Call it part of being raised in a lookist, bored and upwardly mobile society, where depression rates have skyrocketed hand in hand with Tivo and HD TV subscriptions.

Call it all those women's magazines that have convinced generations of the fairer sex that if they just had the perfect pair of open-toed pumps, their lives would finally be complete and that elusive thing called happiness, theirs (until next season, anyway).

Call it a lifelong lack of impulse control and practicality on my part.

I'm calling it boring. That little rush I get from buying French-Canadian weatherproofed Italian-leather boots leaves me dry as Ann Coulter's cooter on a hot day when the brand-spanking newness wears off. I'm not proposing anything revolutionary here--after all, there's a whole movement of people who have vowed not to buy ANYTHING for a year. Those people have my best regards, but I do not look to lead a saintly, monkish life. I enjoy whiskey and lobster chowder far too much for that kind of sacrifice. Nor is my proposition unselfishly spurred by my disgust with the foreign sweatshop labor that keeps stores like H&M in faux-designer tailored motorcycle jackets. (After all, who else but the little children can get those tiny stitches just right?)

No, this is a purely selfish and incomplete kind of social experiment, but I'm interested to see what happens. Maybe this will help reset me somehow, thus enabling me to start planning for the awful inevibility of adulthood markers like house ownership and (gulp) babies? Maybe I will successfully deprogram myself just in time for the middle class to crumble and disappear, thus inuring me to what would otherwise have been a devastating blow to my (cute-jacket-and-frock filled!) quality of life. Also, all signs point to graduate-school induced poverty up ahead. It's time to save money and dust off my library card. Last, this will certainly impact my new music and book sensibilities, perhaps in awful and irreversible ways. Please refrain from pointing and laughing when I wind up at your party wearing a threadbare dress, ignorant of the new McSweeney's wunderkind and prattling on about the last Arcade Fire album I bought in 2006. Sigh.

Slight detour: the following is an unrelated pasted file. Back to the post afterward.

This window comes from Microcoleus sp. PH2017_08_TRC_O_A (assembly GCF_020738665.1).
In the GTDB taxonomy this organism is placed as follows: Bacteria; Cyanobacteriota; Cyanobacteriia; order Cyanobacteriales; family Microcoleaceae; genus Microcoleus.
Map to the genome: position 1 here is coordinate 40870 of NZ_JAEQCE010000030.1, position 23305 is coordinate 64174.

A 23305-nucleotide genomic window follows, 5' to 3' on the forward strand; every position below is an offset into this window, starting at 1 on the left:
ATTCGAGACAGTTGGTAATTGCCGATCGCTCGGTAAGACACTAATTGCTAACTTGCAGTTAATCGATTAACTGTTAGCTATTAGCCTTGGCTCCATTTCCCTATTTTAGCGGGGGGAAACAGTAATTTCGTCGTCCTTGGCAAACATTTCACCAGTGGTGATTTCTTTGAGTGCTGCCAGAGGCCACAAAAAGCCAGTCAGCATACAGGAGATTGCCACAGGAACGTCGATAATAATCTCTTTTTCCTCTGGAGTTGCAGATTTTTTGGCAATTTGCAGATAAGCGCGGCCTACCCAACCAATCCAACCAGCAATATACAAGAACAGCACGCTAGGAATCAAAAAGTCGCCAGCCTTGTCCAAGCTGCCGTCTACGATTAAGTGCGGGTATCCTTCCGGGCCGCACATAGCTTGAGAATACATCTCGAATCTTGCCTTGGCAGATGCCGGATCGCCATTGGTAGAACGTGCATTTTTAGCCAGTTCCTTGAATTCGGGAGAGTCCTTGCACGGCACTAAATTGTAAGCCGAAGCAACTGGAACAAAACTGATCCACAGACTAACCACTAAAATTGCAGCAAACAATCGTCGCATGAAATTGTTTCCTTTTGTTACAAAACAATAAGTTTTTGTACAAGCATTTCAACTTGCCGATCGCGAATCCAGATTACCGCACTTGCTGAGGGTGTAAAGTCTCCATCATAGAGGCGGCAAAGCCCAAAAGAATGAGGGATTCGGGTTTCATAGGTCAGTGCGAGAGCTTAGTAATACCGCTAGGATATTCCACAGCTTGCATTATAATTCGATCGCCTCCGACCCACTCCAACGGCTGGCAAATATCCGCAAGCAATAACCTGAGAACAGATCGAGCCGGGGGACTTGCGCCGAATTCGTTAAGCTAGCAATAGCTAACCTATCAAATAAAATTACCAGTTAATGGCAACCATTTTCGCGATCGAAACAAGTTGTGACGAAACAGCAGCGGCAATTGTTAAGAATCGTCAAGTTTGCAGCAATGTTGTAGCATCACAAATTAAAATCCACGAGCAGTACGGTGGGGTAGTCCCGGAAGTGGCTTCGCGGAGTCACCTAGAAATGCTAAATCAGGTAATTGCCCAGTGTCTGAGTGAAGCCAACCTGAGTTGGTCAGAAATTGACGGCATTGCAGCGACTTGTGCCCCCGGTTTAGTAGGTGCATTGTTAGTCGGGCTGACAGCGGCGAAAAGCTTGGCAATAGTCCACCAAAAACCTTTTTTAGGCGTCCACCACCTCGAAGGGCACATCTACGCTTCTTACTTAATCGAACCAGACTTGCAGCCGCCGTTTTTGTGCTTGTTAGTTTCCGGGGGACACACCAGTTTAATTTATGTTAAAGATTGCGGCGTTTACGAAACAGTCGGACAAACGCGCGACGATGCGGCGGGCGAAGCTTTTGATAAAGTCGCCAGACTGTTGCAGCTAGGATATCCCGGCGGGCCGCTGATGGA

Goodbye dumb and indescribibly beautiful new things!

Thursday, October 04, 2007

Motherfuck, I Am So Glad I Left

"A studio apartment in Manhattan now goes for $1,958 on average, according to local rental agency Citi Habitats. A one-bedroom rents for $2,632, and a two-bedroom for $3,721." Also, "Average rent in Manhattan increased almost 12% in 2007 from last year." -From an article published in today's Wall Street Journal

Wednesday, October 03, 2007


I hadn't read a blow-by-vicious-blow account of the latest Blackwater incident until I saw this article in the NYT this morning. It's truly brutal. I don't know what to say.

I have to admit: I don't read the paper every day. It's easier not to. Every single time I do, I come across stories like this, which make me feel like I might go crazy with anger and grief. But lately I've been thinking: Oh well. Driving ourselves crazy is the least any of us can do. Someone has to bear witness to atrocity. And that's one thing Americans (myself included) aren't doing very well. Sure we hear the word "Blackwater" and we see Jon Stewart and Stephen Colbert make some jokes about them, and we vaguely know, from the buzz in the air, that there was a "shooting incident" that is a little muddled and someone's ass is probably going to be shipped home and fired for it. But that's all politics--it's dancing around the issue, which is that 17 Iraqi civilians are dead and 24 are wounded and possibly not a single one of them fired a shot.

Hey, I love the Daily and Colbert Shows as much as the next young liberal. I know a lot of people who get their news solely from these guys (opinions already included) and they're probably more up on current affairs than your average American, but the problem with the Stewarts and Colberts of the world is that they neuter the news. When a current affair or international problem is being framed for a joke (no matter how cynical), you're never going to hear about how one woman was towing her already-dead 11-year-old son's corpse along by the wrist; or how another woman was killed cradling her dead husband's remains (which were later mistaken for infant remains, since the two were bombed shortly after and the husband's body burned up so much there was only a baby-sized bit of him left when the smoke cleared), or the young guy with the destroyed head whose mother screamed for help. That stuff's just not funny.

But maybe it's stupid to single out Stewart and Colbert. I don't know that we can hear about any of that stuff on TV. It's what happens when our television content is federally controlled.

So, I'm asking you to read this story because it's disgusting and horrifying. I'm going to try harder to read these accounts as often as they're published. I think it's really important not to turn away from what is actually going on--from what our country is responsible for. I've been negligent.